I have been waiting for permission.

I want to write and publish books — novels, essays, poetry — and all this time, I’ve been waiting.

Some of the waiting has been good as I’ve polished my craft and gained experience. Some of the waiting has been forced due to family and personal obligations. But now, now it feels as if the waiting is stalling. It’s fear manifesting as procrastination and modesty. It’s lie after lie, excuse after excuse, and resentment after resentment piling up higher and higher until I’m embarrassed by my own timidity.

It’s galling to admit that I have been just waiting for the universe to hand me what I want on a platter, wrapped up with a bow. To think that if I’m good enough, people will notice.

I’m old enough to know better. And yet, the mentality is hard to shake. I make noise, but only just more than what people expect from an Asian American mom — not the amount needed for people to really take notice.

Being the quiet, passive Asian is so outdated

Because I am a very loud person and largely shameless, people often assume that I love attention. Let me confirm and affirm: that is absolutely true. I love when what I do inspires, comforts, or even enrages and challenges people. After all, that means what I say matters. I was here. I made a mark. I affected the universe somehow.

Except I also hide in that attention.

I deflect. I divert. I dilute. I diffuse. I dissociate.

I do everything in my power to downplay and self-deprecate. I qualify my achievements. I make myself small.

All that swagger just to make myself disappear.

I always thought myself inured to such cultural hegemony. No Little Miss Shy for me! No demure Asian here! No good little Christian girl anymore! How could I forget that I’ve marinated in it since birth. There is no escaping; only unlearning.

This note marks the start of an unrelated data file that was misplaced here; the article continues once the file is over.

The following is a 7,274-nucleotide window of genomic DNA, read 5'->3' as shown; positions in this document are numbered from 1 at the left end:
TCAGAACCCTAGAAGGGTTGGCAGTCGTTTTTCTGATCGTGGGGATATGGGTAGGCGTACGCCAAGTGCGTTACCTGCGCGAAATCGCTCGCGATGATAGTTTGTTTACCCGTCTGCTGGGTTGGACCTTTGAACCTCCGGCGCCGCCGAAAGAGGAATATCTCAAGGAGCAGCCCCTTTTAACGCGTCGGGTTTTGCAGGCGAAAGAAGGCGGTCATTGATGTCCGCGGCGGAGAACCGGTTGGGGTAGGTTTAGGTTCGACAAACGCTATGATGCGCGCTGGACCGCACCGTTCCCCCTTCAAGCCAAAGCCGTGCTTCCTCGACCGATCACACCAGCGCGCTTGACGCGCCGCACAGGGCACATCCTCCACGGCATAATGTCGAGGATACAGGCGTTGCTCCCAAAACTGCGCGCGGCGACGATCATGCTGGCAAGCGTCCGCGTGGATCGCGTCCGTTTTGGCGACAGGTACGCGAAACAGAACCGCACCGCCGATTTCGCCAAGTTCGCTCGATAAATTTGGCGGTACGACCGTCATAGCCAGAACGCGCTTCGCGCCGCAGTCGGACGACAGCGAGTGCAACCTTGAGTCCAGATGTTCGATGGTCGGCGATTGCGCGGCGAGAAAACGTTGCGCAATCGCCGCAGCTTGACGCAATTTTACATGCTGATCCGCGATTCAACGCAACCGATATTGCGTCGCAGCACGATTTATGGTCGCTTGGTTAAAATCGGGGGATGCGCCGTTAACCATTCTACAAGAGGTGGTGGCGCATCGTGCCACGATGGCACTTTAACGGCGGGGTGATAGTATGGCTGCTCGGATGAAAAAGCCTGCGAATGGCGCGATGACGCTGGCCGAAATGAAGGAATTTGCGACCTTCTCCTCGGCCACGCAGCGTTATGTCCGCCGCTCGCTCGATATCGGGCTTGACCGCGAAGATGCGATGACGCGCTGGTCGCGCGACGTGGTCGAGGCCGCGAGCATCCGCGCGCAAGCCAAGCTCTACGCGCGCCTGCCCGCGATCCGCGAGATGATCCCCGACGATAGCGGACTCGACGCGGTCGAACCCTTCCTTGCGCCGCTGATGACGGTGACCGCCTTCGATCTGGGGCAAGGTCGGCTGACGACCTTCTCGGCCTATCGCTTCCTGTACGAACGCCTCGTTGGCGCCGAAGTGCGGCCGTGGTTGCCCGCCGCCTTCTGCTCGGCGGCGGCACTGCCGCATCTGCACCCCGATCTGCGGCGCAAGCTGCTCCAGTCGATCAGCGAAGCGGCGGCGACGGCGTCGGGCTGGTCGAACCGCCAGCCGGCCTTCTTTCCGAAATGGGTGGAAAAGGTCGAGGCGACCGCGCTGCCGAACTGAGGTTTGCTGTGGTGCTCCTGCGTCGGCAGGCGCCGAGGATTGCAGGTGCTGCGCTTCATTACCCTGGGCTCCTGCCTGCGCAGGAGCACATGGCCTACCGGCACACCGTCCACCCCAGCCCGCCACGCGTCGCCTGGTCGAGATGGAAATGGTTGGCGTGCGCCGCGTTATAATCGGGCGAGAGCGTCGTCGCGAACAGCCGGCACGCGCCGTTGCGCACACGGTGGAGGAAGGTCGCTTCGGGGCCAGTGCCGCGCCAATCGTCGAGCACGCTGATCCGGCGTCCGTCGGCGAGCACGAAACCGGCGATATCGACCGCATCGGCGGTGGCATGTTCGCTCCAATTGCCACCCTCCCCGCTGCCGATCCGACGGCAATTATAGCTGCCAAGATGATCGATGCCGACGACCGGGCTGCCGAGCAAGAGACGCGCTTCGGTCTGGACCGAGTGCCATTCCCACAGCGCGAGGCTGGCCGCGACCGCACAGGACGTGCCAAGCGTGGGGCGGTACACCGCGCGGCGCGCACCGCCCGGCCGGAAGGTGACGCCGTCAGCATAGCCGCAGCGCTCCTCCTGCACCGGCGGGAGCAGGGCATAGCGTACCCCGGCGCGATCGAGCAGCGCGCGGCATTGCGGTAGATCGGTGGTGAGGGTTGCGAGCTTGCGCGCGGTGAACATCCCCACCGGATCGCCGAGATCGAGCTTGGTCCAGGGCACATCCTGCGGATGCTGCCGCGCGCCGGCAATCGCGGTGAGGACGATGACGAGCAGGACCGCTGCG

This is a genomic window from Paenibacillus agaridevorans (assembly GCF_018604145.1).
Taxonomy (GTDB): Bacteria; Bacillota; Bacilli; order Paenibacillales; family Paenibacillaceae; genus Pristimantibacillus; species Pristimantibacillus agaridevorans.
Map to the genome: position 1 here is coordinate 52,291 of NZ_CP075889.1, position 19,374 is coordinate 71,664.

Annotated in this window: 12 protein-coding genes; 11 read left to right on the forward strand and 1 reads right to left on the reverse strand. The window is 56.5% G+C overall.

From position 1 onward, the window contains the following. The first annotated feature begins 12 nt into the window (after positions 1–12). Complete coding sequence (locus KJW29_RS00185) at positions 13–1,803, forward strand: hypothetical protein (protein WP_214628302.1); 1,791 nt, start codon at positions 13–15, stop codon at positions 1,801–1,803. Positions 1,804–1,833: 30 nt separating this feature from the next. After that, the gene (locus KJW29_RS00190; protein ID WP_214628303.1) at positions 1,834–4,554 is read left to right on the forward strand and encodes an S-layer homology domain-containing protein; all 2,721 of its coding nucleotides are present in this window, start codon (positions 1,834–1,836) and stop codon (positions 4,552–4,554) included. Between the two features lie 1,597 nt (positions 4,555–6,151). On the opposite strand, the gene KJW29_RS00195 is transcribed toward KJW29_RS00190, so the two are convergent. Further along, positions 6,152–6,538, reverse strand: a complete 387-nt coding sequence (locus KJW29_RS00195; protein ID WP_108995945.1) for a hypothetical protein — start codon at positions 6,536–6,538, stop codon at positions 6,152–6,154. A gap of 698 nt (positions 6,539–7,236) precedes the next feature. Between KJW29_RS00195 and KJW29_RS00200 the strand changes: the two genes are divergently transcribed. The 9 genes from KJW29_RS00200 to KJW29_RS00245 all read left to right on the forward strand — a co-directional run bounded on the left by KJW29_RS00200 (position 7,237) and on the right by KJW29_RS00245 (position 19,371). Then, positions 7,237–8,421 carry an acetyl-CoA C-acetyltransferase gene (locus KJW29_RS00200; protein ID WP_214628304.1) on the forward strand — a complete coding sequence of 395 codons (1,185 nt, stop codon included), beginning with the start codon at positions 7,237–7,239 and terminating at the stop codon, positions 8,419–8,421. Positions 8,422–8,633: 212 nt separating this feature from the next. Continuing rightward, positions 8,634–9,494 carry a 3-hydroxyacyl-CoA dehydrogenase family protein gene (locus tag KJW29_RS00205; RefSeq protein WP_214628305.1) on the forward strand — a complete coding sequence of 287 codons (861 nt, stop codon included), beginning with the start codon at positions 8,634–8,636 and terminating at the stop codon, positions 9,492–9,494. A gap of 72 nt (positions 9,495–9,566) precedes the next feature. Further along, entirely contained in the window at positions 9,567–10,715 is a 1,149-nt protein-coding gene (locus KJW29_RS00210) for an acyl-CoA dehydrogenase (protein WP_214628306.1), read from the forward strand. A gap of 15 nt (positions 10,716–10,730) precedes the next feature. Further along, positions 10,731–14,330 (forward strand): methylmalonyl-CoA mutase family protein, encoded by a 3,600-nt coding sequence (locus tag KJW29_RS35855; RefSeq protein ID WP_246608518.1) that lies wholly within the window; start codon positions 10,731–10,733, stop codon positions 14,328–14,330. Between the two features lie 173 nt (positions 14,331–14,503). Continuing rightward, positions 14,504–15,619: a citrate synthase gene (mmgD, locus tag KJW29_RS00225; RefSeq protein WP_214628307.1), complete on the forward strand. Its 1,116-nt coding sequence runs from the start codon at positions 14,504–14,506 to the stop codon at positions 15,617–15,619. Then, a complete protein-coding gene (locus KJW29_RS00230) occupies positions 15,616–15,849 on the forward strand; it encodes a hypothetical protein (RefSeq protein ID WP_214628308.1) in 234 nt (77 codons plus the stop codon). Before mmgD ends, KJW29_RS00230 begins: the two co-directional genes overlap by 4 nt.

There is so much still to unlearn. To divest. To extricate. To root out.

How disappointing that after all this time believing I was different, I am cliché after all.

Recasting how I present myself

It’s time for a new story.

While a lot of my fears are of failing in public, many are also in what I assume success looks like — in particular, the Asian Hustle Network version of success. All shade intended, I cannot stand that version of “winning”: braggadocious, self-aggrandizing, clout-chasing, transactional, and narrowly defined by monetary gains.

I despise the constant dick-measuring, the immediate sizing up of whether someone is worth talking to, if they can be useful in some way. I almost never thrive in such situations. I always shrink. I rarely mention how I’m the entertainment editor for Mochi Magazine, the longest running online Asian American women’s magazine. I elide how I’m an author and writer, occasional YouTuber and podcaster, and bilingual homeschooling mother of five.

I hate the artificiality of it. I’d much rather make myself invisible by hiding in my Clark Kent alias. Nothing to see here: just a boring housewife, Asian American edition. I watch in real-time as their eyes glaze over at me when they conclude I am of no use to them and their ambitions.

Except, why am I allowing the people I hold in contempt to define what networking and success should look like? People generally work with and pass business along to their friends and people they like and respect. I already do that and people already do that for me. And as for success, all I really want is to do what I want, when I want, how I want. I already do that.